UK Election Analysis: The Makeup Edition

I'm fed up of the election: there, I said it. I feel like every story that can be written about it has already been written, and probably multiple times.
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I'm fed up of the election: there, I said it. I feel like every story that can be written about it has already been written, and probably multiple times. But then I realised there was something nobody had written about the election, and that it was a story that I, a deeply under-informed idiot, could write. It sounds mad, and that's ok, it definitely is. I'm talking makeup inspired by the 2015 electoral candidates, and I'm talking about it right now.

I watched the leaders' debate, and I had some thoughts. Not about boring stuff like policy, of course, but about important things like hair and makeup. It's quite hard being me, because whenever I make an effort to focus on important things I always end up distracted. For example, I was finding it hard to listen to what David Cameron was saying (for a change - that is a political joke, do you get it?) because of his attention-grabbingly glowing complexion. I realised that there were valuable beauty lessons that could be taken from any of the leaders onstage (with the notable exception of Farage, who I couldn't bring myself to take any aesthetic influence from - sorry). With a little bit of thinking, and perhaps some overstretching, here is my 2015 election inspired makeup "look".

David Cameron's glowing skin (because everyone remembers that weird NHS billboard) was the first port of call. I normally go for dewy (shiny) skin because I think it looks more effortless and cool, but to compete with DCs reflective forehead I had to bring out the big guns. My shiny-faced trifecta are: The Body Shop Radiant Highlighter smeared all over, then the Giorgio Armani Luminous Silk Foundation mixed with MORE of the Body Shop Highlighter, and finally the Jemma Kidd Dewy Glow All Over Radiance Crème buffed over the "high points" and kind of everywhere. Face glowing like the moon: check.

Onto eyebrows, the cornerstone of every face. I like Ed Miliband's "fuzzy caterpillar" approach. I copied it by not plucking my eyebrows for months and filling in roughly with the Maybelline Colour Tattoo in Matte Brown. Then, to amp up the hairy factor, I added the L'oreal Brow Artist Plumper and brushed the hairs up, to mimic a look of surprise and fury.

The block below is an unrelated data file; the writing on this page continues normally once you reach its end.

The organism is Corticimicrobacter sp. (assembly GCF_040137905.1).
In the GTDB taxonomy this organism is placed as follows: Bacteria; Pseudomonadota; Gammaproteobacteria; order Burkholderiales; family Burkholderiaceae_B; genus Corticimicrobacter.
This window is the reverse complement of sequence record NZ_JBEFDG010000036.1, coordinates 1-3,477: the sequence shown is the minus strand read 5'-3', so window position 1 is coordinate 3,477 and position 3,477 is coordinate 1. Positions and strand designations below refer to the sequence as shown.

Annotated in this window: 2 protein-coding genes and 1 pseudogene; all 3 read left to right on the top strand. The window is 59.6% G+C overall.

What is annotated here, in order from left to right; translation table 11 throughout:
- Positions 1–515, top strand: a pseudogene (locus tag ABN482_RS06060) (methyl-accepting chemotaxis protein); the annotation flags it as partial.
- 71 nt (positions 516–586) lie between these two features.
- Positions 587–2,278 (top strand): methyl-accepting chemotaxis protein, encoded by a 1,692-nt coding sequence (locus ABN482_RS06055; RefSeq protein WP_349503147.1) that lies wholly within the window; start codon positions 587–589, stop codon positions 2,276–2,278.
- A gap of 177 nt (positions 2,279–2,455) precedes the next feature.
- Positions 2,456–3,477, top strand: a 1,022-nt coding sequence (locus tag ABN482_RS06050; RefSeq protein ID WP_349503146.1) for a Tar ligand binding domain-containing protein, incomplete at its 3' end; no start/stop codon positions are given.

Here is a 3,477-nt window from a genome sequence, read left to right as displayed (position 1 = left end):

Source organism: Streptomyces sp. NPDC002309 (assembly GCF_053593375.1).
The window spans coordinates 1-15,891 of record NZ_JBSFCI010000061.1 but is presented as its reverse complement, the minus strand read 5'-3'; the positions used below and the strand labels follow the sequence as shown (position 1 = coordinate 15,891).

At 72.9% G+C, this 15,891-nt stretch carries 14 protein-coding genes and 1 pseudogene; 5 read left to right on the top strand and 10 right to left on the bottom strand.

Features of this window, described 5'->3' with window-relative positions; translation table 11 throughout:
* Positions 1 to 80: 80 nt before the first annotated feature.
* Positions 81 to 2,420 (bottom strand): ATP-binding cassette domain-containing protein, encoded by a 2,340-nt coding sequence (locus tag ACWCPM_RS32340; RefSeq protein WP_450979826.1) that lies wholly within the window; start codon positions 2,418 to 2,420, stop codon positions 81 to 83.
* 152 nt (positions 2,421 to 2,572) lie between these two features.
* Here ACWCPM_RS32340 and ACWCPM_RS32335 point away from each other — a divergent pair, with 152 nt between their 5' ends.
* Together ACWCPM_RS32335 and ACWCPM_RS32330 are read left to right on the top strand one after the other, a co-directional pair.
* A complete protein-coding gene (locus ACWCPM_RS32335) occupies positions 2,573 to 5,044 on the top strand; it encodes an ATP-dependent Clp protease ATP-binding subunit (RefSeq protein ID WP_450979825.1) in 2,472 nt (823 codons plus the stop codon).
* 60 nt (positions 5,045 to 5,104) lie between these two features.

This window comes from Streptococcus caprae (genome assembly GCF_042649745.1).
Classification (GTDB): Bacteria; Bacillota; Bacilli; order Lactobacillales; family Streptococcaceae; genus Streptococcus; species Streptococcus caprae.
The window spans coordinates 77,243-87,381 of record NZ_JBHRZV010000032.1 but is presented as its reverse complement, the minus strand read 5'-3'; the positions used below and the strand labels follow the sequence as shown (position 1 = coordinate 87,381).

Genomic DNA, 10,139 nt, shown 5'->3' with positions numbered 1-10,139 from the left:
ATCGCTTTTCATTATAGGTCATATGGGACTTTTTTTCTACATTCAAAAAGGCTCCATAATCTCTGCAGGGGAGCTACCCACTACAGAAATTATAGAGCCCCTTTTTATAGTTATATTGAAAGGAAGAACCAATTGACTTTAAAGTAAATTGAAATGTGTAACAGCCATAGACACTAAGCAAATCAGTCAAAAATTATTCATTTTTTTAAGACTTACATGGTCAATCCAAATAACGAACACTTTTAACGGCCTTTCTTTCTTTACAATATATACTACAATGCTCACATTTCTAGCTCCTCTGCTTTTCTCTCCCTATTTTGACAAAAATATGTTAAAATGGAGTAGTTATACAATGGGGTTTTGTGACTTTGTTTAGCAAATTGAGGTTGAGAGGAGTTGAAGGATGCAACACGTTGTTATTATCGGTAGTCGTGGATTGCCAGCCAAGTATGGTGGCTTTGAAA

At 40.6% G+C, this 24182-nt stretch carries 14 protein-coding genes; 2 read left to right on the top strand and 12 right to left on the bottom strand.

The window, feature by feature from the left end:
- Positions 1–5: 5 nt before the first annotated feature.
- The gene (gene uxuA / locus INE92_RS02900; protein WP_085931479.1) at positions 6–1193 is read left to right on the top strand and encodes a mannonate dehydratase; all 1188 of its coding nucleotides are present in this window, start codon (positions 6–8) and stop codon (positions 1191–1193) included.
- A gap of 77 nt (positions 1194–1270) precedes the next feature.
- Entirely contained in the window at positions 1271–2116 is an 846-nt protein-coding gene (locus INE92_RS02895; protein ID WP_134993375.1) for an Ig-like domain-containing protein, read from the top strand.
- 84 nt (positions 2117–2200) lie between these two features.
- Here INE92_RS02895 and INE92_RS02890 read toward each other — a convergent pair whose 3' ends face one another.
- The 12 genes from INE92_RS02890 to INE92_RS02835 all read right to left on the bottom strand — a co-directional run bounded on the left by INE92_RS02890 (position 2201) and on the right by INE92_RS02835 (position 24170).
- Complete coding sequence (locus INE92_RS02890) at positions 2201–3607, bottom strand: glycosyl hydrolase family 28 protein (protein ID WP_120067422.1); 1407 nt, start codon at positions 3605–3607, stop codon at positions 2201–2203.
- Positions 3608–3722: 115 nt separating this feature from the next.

I copied Leanne Wood's subtle a neutral eye look by smudging the Rimmel Scandaleyes in Taupe all around and rubbing with my fingers. She probably doesn't have time to fuss around with brushes when there are all these Welsh problems to think about. I also put on mascara, but you guys probably don't need me to tell you how to do that.

Natalie Bennett does a fine performance in natural lips, and although I suspect she probably wasn't wearing anything, that doesn't make for a very good makeup post. So I used my weird eBay lip paint in the colour "18" - a neutral mauve with a hint of brown. Very drab and serious, but in, like, a cool way.

From Nicola Sturgeon I took some short-fringe-spiration. Hers walks the fine line between neat and messy, suggesting she is ready for business but also doesn't care what you think about her. Nick Clegg also rocks some great hair texture - I achieved this using the Superdrug Killer Volume Dry Shampoo and fluffing it about a bit. Effortless chic.



The final face, I'm surprised to say, I actually liked. I would certainly wear if I was trying to convince millions of people to put their life in my hands (seriously, please don't). So what have we learned? Neutral makeup always looks pretty good. Shiny faces are, indeed, happy faces. And also, that everyone has something to offer...? I'm stretching and I feel I may be talking rubbish. So I'll end on an inarguable point: please vote on May 7th! I'm very scared something is going to go wrong so let's not let it, ok?